Open access myths – how about some evidence?

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Many people (people who should know better) still rely on anecdotal evidence to form their opinions about open access. While academic publishing is complex — and the situation we find ourselves in is far from ideal and changes every day — we still hear a lot of things about open access that should be examined with a more critical eye.

Publishing open access benefits others but not the author

It’s not difficult to imagine that you’ll get increased reads and downloads of your research outputs if people can do those things but increasingly research also shows a clear citation advantage for work that can be accessed by anybody who wants to. A recent large-scale study(1) estimates 18% more citations on average than ‘closed’ research. So, although there can be a financial cost to the author’s institution or research project (not actually the author in most cases(2)) there are clear benefits here too.

The only way to make my work open access is to pay to publish

Not true. There are a lot of good, free OA journals (see the next myth) but, even if the journal you really want to publish in is subscription-only, most journals now allow you to post pre-publication versions of your work in stable, non-commercial places like our OUR Archive, our institutional research repository.(3) This is increasingly true when writing book chapters too. Come to a workshop if you want to understand your rights as an author to use your own work in the ways you want to.

Most OA journals charge fees

Actually the opposite is true. The Directory of Open Access journals currently lists 9441 English-language journals, with 6485 (69%) of those free to publish in. It is true that the more prestigious an OA journal is the more likely it will be to charge the author(s) a fee and the higher that fee will be and this can mean you can’t publish in your journal of choice. But it’s worth noting that, even for journals that normally charge, in research done here at Otago in 2016, 36% of survey respondents indicated that an OA journal waived their fee for one reason or another.(4)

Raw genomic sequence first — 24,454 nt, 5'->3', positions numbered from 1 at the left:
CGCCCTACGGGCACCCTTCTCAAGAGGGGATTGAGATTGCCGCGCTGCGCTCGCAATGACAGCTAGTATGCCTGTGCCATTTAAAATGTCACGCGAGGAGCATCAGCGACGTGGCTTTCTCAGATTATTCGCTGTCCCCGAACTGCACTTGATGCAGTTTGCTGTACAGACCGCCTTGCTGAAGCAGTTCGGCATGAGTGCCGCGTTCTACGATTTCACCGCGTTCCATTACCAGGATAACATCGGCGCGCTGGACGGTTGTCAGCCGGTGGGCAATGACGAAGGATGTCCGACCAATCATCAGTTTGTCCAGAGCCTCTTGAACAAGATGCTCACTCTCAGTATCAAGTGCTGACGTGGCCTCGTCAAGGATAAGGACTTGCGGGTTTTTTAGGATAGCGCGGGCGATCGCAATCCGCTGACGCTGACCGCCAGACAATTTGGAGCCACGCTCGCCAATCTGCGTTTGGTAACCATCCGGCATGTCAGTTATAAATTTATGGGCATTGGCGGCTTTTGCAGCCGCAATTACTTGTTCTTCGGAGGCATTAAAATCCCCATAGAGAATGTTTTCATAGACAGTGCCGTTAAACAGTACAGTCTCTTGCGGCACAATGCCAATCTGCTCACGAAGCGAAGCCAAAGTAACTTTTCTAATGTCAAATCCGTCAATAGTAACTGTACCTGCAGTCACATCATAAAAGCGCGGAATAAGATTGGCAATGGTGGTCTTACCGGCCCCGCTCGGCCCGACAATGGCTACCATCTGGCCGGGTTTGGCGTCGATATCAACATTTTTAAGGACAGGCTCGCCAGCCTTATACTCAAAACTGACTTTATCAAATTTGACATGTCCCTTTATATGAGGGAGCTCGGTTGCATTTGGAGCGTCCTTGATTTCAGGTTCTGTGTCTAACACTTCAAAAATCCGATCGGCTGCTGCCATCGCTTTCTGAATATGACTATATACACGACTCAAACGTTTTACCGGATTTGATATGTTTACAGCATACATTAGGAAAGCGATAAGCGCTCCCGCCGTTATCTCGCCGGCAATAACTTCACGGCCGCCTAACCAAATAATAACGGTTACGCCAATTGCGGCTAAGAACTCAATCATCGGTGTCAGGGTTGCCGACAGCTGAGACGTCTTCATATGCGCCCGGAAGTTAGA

OA journals are lower quality

This old chestnut. Yes there are a lot of poor journals that happen to use author fees to fund their operation and don’t provide any value in terms of review or editorial input. But don’t confuse open access journals with predatory journals — those that send you those phishing emails every day. There are plenty of good OA journals, just as there are poor quality non-OA journals. Quality is a product of the work of editors, reviewers and authors and has nothing to do with the business model a journal uses. When you’re considering *any* publication venue you’re not sure about: check with colleagues, look at/assess their editorial or review practices, find out if they are members of recognised quality evaluation mechanisms like the Committee on Publication Ethics. provides a useful checklist of things to consider.

Richard White is the Manager, Copyright and Open Access at the University of Otago.

This is the first in a series of posts for Open Access week. The comments can be used below for discussion or debate. Otago staff can refer to our Open Access Policy and associated Guidelines.


(1) Piwowar H, Priem J, Larivière V, Alperin JP, Matthias L, Norlander B, Farley A, West J, Haustein S. (2018The state of OA: a large-scale analysis of the prevalence and impact of Open Access articlesPeerJ 6:e4375

(2) One older large-scale study from 2011 found that 12% of researchers used their own money to fund an open access publication (Dallmeier-Tiessen et al. (2011) Highlights from the SOAP project survey. What Scientists Think about Open Access Publishing. arXiv:1101.5260v2 p. 9); at Otago we found, in 2016, this to be 6% (White, R., & Remy, M. (2016). University of Otago Open Access Publishing Survey Results: p. 18. Retrieved from

(3) See examples of such policies at Elsevier, Wiley and Springer, which all allow some form of making a pre-publication version of your work available.

(4) White and Remy (2016) p. 18.

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About Richard White

University Copyright Officer

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